Here is a tale from my childhood that I’ve never been able to forget. Mostly because my family thinks it’s hilarious and they like to tease me about it.
Alrighty, it all started 21 years ago, the summer I was four years old. (Summer of ’89.)
This is me in June of 1989.
My sister, Kristen, my brother, Jordan, and I were all outside running through the sprinkler in our front yard. (And on a side note, isn’t it crazy how much more active we are for fun as kids than as adults?)
I had just learned how to do a cartwheel over the sprinkler that summer, and I hadn’t shown Kristen or Jordan that I could do this. I was really excited to show them and kept asking for them to watch me, but, as older siblings sometimes do, they ignored me. Repeatedly.
One thing to note, before moving on in the story, is that I sing. ALL the time. I always have. My mom said I sang before I spoke as a baby. I don’t even realize I’m doing it. Tom sometimes points it out to me because he thinks it’s funny (you do find it funny, right, Tom? you don’t find it…annoying…do you?). I just sing constantly. Sometimes I’ll start a sentence in speech and end it in song. And I come by this honestly. My parents would make up and sing little songs to us and about us all the time growing up. My family is just like that. But I think I’m the most like that. Always singing.
Okay, so what do you think I did when I got sad? I went and sat down on the retaining wall for the front yard, and I sang to myself. I was feeling sad, so I was singing a dirge-like chorus of “la-la-la.” (I didn’t know a lot of songs at four years old, so my songs were usually made up and often consisted of “la-la”s.) Well, this finally got Kristen and Jordan’s attention.
Kristen came over and sat beside me. She said, “What are you doing?” I replied, “I’m sad, ‘cuz I’m singing a sad, sad song.” (Apparently, I didn’t quite understand cause and effect back then, or I’d have gotten that the other way around.) When Kristen heard this response, she did what most of you would have wanted to do. She burst into laughter, and then she went off to tell my brother so that he could laugh with her.
This was not the response I was going for. My little four-year-old heart was broken; I jumped up, ran inside crying, and went to my room to play alone.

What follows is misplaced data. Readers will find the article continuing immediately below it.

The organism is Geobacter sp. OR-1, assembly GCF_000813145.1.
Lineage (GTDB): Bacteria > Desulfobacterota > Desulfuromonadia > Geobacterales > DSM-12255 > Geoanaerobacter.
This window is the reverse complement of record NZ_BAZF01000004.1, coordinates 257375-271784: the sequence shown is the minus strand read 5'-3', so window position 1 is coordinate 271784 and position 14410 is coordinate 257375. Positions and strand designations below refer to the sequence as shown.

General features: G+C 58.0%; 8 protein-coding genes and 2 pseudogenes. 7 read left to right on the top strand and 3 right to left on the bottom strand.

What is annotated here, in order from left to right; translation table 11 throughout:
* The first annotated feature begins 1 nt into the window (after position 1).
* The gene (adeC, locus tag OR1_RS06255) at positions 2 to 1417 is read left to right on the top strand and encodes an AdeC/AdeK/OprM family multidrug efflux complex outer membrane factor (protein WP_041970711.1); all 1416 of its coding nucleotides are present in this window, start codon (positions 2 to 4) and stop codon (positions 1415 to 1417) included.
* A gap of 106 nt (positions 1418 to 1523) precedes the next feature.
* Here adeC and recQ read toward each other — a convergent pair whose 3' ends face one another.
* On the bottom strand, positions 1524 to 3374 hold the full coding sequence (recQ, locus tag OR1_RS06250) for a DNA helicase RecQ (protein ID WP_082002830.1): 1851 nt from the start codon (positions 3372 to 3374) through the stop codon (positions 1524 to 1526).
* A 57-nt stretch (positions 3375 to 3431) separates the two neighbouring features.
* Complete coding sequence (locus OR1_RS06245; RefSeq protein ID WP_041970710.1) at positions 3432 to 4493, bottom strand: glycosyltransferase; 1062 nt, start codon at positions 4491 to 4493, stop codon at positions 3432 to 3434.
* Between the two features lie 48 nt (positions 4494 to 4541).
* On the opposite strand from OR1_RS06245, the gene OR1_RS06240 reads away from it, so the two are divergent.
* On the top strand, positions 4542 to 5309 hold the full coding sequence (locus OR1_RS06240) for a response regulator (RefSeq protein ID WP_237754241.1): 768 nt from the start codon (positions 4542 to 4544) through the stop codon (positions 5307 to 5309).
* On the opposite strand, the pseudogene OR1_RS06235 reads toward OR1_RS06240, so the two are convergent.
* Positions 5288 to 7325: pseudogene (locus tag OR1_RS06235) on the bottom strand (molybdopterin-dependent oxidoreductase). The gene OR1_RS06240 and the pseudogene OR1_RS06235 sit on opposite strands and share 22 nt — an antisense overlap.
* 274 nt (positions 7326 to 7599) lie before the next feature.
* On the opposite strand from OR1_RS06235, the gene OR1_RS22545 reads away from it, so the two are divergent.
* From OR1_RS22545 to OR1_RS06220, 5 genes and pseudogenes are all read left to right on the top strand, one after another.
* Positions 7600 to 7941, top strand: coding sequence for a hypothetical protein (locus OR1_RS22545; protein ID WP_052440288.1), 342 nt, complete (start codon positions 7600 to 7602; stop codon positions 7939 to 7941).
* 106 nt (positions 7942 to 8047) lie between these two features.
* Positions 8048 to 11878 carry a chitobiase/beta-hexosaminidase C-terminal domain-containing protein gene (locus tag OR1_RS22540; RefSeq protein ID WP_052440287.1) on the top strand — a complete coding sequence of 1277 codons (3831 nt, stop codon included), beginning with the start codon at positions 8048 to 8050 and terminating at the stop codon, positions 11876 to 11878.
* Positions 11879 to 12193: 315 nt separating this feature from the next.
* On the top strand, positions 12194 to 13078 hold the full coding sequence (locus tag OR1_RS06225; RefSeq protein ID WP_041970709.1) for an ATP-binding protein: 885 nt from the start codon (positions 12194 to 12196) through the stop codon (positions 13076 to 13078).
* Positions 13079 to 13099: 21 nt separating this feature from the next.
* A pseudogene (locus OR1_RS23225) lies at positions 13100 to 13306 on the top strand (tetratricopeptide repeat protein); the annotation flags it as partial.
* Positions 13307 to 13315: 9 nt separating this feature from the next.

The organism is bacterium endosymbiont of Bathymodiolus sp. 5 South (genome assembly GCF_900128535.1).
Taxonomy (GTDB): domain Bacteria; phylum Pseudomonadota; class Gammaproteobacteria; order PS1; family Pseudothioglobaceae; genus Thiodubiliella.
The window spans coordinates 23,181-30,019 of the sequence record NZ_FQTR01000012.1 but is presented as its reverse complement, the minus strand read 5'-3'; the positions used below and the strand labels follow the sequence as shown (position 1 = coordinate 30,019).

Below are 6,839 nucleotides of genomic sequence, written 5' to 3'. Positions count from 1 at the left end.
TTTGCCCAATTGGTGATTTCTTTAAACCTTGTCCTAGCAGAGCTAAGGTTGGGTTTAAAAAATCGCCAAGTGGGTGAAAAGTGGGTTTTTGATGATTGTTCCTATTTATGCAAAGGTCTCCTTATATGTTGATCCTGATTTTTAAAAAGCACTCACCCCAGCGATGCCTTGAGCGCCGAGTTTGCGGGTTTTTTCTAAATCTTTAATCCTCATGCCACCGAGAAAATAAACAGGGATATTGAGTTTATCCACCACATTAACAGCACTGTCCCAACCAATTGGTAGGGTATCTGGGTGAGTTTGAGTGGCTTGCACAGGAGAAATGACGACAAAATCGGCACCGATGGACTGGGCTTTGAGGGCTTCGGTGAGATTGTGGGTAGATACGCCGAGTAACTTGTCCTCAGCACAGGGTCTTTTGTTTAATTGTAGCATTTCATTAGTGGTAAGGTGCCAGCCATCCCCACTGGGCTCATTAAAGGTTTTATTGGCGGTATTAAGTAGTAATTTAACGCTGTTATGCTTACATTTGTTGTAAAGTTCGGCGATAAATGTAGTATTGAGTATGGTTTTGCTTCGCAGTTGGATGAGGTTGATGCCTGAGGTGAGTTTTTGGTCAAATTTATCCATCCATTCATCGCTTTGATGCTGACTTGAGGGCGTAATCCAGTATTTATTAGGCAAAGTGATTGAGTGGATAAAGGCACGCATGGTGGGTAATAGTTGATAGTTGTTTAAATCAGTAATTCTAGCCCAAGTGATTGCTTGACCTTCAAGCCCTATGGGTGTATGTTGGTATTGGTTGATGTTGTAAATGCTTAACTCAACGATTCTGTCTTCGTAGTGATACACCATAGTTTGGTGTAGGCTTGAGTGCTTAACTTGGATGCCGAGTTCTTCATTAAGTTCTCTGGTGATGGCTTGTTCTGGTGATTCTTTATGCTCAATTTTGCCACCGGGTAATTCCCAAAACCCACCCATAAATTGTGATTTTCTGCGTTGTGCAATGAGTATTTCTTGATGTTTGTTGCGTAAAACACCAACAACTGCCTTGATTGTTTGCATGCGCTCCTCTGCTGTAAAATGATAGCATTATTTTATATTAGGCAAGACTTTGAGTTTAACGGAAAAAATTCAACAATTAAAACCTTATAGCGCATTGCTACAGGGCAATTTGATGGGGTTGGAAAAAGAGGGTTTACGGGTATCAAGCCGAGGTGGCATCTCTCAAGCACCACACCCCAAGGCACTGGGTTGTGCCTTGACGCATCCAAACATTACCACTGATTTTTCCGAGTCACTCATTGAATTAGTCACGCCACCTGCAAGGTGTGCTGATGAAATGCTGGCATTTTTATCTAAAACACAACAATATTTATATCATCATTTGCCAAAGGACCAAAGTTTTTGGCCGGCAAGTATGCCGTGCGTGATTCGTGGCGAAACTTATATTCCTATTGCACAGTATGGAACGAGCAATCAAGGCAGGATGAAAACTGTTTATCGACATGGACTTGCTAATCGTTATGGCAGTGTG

That yields absolutely NO sympathy for the sad, dejected four-year-old. Not in my family. It yields a life-time supply of laughter and teasing. Which I can handle, having grown a thicker skin since the age of four. I kind of had to, especially in relation to that story, because any time I would be upset about something or look sad, any given sibling or parent might ask, “Are you singing a sad, sad song?”
After this happened one night in high school in front of Tom, he obviously wanted to hear the story. So he did. And, OH, did he laugh. And then he told Ben, his brother. And if you’ve read this, you know that he loves to give me a hard time. Anytime we would all have the same study hall, if I looked bored or was concentrating on something with a frown on my face (most likely AP Calculus; I hate math), I would hear a round of “la-la-la”s softly being sung across the room. I’d snap my head up and see one or both of those two trying not to burst into laughter and get demerits for disrupting study hall.
So why bring it up now? Well, I recently bought the latest Lady Antebellum album on iTunes. And it has a song on there called Love This Pain. In the bridge, Charles Kelly sings:
It’s like I love this life
When nothing’s right, yeah something’s wrong
It’s like I’m just not me
If I can’t be a sad, sad song
The first time I heard the song, I thought, “WHAT did he just say?!” The second time I listened to it, I knew I’d heard correctly. And I knew, for once, that I was NOT the only person who gets it. Thank you, Lady Antebellum, for understanding me. Though, to be fair, I don’t think this song is supposed to make me laugh, but that line does. Every time. Just because of my own take on it.